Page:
It is one thing to never forget, no matter the evil we are faced with, our own humanity. It is quite another, however, and quite dangerous, to forget that we are dealing with evil. Such a thing not only invites more evil, worse still, it is a cruel slap in the face to the victims of evil.
And it was the victims I thought of as I read David Remnick’s Saturday New Yorker essay, a poorly timed and even shameful attempt to define evil by something other than evil.
Remnick’s thoughtlessness does not come from reporting on the background of the two men suspected of unspeakable acts, but in his attempt to ask us to sympathize with them as he defines them by their luxury problems:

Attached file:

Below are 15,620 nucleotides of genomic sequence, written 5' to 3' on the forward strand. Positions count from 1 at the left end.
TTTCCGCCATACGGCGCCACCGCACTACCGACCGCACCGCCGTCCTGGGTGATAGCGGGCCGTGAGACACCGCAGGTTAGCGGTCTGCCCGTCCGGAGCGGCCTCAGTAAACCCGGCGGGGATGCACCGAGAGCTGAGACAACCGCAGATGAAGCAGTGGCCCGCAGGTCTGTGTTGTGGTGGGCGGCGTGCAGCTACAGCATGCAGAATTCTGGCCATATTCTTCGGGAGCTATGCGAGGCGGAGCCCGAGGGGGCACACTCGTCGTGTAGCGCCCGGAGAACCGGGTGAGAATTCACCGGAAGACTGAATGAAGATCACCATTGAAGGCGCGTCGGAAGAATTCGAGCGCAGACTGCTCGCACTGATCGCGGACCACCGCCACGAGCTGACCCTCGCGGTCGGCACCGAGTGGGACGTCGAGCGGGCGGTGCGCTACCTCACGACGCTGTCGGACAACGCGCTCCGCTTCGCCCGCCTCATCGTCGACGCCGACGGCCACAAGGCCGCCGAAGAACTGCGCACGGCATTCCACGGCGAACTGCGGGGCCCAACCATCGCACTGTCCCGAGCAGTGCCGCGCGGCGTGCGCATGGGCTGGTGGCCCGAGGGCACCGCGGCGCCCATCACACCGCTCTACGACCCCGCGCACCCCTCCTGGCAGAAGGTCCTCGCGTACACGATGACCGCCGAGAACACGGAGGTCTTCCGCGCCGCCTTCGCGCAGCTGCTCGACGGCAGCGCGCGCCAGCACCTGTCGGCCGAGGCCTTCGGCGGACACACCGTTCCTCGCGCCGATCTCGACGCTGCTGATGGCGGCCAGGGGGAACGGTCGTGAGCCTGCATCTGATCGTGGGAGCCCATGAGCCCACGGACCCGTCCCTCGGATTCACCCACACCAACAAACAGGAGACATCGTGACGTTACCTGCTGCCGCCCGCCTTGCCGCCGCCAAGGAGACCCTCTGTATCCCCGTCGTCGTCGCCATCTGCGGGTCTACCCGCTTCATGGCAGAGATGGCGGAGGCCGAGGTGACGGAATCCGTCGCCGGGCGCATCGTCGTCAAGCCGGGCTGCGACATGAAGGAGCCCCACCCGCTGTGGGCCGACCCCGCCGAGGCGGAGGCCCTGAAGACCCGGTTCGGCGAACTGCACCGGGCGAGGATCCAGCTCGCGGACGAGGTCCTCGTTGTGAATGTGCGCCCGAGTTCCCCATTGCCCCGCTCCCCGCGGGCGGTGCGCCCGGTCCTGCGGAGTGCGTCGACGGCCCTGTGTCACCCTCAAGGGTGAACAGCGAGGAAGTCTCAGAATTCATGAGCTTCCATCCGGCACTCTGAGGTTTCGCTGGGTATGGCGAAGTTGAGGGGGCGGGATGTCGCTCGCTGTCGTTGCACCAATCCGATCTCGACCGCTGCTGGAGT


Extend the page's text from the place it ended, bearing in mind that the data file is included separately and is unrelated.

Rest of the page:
Anzor’s elder son, Tamerlan, appeared never to connect fully with American life. “I don’t have a single American friend,” Tamerlan told a photographer named Johannes Hirn, who asked to take pictures of him training as a boxer. “I don’t understand them.”…